Flag Day

By From page A4 | June 13, 2014

Tomorrow is Flag Day. It’s a day for patriotic Americans to hang out their flags in honor of our country.

June 14, 1777, is when the Second Continental Congress adopted the flag that has since added stars until there are 50 now to represent the 50 states that make up this country.

This Saturday also is the 60th anniversary of the addition of the words “under God” to the Pledge of Allegiance. Its relation to Flag Day is that President Dwight D. Eisenhower signed the bill Congress passed on Flag Day, June 14, 1954.

“From this day forward, the millions of our school children will daily proclaim in every city and town, every village and rural school house, the dedication of our nation and our people to the Almighty. To anyone who loves America, nothing could be more inspiring than to contemplate this rededication of our youth, on each school morning to our country’s true meaning.”

Eisenhower went on in his statement to worry about communists — “millions, deadened in mind and soul by a materialistic philosophy of life” — and he worried over the prospect of atomic war. “In this somber setting, this law and its effects today have profound meaning. In this way we are reaffirming the transcendence of religious faith in America’s heritage and future; in this way we shall constantly strengthen those spiritual weapons which forever will be our country’s most powerful source.”

It was the Knights of Columbus who campaigned for inclusion of the words “under God” to be added to the pledge. In August 1954, Eisenhower wrote a letter to the KOC’s Supreme Knight thanking the Knights for their part in adding the words to the pledge.

“These words will remind Americans that despite our great physical strength we must remain humble. They will help us keep constantly in our minds and hearts the spiritual and moral principles which alone give dignity to man, and upon which our way of life is founded.”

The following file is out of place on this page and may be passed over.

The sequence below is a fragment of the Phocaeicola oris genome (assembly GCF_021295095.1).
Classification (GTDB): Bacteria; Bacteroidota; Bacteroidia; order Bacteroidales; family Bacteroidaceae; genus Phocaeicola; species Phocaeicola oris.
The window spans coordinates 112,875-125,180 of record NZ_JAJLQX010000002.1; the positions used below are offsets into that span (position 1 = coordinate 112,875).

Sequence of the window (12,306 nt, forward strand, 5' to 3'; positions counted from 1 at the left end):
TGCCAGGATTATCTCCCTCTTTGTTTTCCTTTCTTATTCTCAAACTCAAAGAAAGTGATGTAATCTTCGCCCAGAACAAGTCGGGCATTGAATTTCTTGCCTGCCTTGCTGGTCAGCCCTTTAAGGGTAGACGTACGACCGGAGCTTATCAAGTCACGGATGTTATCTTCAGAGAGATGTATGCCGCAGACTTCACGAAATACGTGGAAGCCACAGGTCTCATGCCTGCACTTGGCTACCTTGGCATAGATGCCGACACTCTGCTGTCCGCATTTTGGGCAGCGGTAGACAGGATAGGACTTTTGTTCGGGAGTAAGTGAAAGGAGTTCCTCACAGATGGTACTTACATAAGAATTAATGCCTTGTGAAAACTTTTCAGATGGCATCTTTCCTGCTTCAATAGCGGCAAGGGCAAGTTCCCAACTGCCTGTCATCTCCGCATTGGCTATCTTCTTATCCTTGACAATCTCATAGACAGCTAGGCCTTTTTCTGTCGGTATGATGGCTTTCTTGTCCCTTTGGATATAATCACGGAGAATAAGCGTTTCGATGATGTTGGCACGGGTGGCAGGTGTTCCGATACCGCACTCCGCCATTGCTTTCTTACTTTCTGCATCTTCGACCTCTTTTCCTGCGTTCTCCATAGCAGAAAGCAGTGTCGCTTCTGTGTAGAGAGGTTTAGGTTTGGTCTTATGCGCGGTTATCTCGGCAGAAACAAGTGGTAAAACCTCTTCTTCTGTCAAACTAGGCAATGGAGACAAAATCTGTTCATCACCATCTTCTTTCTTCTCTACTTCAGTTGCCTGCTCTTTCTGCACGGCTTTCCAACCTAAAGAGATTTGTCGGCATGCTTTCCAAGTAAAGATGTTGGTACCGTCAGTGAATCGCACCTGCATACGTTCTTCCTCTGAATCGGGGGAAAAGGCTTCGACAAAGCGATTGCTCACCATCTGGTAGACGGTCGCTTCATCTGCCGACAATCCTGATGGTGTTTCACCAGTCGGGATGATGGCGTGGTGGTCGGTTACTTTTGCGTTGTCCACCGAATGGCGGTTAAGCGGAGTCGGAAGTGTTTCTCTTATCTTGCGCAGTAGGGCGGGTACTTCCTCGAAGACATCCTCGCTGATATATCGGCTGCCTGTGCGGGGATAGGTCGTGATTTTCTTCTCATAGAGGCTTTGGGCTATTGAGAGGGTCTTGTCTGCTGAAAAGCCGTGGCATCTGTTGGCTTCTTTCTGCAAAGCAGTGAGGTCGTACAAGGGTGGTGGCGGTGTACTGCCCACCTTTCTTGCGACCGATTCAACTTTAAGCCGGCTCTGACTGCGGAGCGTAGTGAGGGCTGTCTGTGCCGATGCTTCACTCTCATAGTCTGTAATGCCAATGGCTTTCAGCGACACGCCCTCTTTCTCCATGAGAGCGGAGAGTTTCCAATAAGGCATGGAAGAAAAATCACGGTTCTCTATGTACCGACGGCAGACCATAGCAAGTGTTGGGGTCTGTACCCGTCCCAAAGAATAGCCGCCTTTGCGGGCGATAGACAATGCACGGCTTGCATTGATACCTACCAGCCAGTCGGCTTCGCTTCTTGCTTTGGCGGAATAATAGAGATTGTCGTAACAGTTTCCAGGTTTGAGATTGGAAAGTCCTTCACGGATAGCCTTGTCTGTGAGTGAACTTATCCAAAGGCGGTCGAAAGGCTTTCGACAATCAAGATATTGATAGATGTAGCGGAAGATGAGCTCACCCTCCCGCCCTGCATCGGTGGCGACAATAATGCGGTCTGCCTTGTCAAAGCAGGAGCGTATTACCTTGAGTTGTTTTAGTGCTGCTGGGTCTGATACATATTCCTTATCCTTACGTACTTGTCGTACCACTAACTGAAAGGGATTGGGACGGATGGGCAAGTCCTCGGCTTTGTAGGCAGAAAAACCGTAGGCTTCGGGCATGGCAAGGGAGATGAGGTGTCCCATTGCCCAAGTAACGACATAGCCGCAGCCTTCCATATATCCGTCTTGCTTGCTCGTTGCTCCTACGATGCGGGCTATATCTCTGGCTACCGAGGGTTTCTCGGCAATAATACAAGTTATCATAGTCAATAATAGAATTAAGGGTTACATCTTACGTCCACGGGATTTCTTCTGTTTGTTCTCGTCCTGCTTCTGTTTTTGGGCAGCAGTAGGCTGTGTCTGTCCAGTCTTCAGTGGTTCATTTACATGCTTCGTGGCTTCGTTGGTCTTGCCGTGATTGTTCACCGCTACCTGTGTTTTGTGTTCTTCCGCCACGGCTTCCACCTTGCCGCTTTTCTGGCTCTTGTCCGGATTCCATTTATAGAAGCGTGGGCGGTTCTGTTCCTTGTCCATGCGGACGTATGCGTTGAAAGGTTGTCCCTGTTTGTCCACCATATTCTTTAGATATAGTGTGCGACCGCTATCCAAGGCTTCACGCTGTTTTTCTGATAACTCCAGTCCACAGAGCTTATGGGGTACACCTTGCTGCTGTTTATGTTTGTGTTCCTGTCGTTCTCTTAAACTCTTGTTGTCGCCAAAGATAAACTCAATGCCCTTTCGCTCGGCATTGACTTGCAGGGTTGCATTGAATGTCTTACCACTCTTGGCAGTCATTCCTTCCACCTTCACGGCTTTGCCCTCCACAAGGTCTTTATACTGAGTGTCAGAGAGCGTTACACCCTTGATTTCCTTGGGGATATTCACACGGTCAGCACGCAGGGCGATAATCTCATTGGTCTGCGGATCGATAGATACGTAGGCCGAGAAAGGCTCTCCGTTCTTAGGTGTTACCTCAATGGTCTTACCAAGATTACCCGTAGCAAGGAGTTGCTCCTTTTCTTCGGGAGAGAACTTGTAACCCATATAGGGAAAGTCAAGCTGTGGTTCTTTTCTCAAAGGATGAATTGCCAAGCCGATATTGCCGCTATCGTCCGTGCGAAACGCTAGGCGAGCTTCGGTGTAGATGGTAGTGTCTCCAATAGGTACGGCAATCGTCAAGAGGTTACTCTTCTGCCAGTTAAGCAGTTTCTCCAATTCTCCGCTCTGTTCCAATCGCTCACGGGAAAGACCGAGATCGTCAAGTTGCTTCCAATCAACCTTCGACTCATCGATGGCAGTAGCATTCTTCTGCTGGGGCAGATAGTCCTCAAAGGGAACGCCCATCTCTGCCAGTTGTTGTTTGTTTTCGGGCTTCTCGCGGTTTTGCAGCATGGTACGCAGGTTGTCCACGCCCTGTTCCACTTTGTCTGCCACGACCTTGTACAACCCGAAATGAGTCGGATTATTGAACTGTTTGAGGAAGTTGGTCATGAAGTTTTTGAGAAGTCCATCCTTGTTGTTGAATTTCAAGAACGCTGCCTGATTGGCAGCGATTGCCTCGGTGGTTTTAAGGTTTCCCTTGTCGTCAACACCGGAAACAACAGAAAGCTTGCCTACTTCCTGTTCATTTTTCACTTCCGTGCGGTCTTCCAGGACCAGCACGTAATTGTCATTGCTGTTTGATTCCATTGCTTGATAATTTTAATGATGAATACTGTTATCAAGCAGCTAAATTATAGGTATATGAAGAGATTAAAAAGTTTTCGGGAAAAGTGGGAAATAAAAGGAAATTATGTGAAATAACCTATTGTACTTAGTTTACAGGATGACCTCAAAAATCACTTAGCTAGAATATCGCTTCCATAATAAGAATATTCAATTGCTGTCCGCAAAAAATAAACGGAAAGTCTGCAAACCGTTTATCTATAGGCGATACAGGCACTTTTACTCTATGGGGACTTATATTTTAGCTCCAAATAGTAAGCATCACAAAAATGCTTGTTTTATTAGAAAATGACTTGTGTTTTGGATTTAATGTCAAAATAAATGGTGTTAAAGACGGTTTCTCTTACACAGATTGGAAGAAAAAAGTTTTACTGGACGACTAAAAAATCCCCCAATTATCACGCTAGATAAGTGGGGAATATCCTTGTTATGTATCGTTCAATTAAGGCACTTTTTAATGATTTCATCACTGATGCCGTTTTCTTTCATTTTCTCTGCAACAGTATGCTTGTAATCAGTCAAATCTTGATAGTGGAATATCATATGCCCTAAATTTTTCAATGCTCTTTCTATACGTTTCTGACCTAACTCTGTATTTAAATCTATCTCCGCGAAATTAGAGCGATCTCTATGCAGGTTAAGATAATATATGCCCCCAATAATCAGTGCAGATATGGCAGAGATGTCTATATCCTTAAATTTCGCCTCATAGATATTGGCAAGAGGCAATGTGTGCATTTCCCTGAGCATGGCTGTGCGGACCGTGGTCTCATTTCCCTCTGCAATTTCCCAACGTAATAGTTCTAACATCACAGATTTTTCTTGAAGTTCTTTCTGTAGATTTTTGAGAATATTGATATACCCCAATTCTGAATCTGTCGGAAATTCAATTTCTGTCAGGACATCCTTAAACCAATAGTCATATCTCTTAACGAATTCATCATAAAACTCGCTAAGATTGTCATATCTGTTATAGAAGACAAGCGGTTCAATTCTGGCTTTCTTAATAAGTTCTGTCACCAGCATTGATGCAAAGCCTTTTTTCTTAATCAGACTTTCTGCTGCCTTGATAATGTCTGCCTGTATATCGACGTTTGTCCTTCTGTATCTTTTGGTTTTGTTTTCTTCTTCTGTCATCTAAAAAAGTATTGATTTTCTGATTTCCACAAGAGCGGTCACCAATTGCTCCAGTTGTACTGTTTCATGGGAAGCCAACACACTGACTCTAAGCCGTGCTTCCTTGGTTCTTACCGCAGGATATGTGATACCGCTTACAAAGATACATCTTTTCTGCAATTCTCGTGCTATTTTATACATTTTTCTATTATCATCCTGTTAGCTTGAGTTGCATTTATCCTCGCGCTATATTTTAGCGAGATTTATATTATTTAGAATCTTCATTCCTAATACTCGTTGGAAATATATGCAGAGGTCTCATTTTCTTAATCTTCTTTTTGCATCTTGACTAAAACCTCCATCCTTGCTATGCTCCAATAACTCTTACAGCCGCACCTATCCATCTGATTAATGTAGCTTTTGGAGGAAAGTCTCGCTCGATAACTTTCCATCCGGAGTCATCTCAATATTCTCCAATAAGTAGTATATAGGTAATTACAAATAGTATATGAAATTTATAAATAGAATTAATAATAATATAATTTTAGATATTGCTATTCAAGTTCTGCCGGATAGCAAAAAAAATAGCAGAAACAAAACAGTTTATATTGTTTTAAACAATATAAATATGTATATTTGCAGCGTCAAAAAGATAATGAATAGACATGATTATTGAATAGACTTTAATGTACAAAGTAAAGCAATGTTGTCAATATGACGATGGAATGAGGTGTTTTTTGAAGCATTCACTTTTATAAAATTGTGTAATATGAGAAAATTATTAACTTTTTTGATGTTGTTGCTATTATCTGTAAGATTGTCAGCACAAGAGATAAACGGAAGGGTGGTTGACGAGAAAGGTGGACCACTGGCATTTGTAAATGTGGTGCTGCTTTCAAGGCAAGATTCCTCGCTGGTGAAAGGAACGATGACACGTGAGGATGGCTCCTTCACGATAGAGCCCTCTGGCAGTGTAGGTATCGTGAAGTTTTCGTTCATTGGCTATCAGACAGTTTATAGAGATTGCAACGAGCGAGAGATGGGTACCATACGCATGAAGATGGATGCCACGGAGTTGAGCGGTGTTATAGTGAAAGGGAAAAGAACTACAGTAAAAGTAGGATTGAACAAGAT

The pledge was originally written in 1892 by Francis Bellamy and published in a youth magazine on the 400th anniversary of Christopher Columbus’ arrival in America.

So, in advance of Flag Day we bring our readers these well-chosen words delivered on Flag Day. And we also take this time to commemorate the flag to which we pledge allegiance. It is a flag that represents the American Dream.

As Ed Feulner, former president of the Heritage Foundation, and Brian Tracy once co-wrote:

“Consider the phrase ‘the American Dream.’ The words themselves reveal something extraordinary. In all the history of man, there has been only one country with the word ‘dream’ attached to it. There is no French Dream or Russian Dream or Chinese Dream. There is only the American Dream, to which people worldwide aspire and have aspired since our founding. From 194 countries, people have come to America to pursue this dream.

“In America, people care very much who you are. They care little about your background. In America, you can start from anywhere, with or without benefits and advantages from your family, and make your own way and your own life. At any time, you can decide to change and do something completely different. Your life is yours to chart.

“In my opinion, this freedom to define your own destiny ultimately derives from the Judeo-Christian tradition. God created us in His own image, and just as God is free, so we are meant for freedom.”

“Government’s purpose is not to impose some elite-inspired vision of the good society on the rest of us, but to empower men and women to use their God-given freedom as they choose.”

And so, on Flag Day we celebrate our freedom and the relationship of both to the Pledge of Allegiance …”with liberty and justice for all.”

Mountain Democrat

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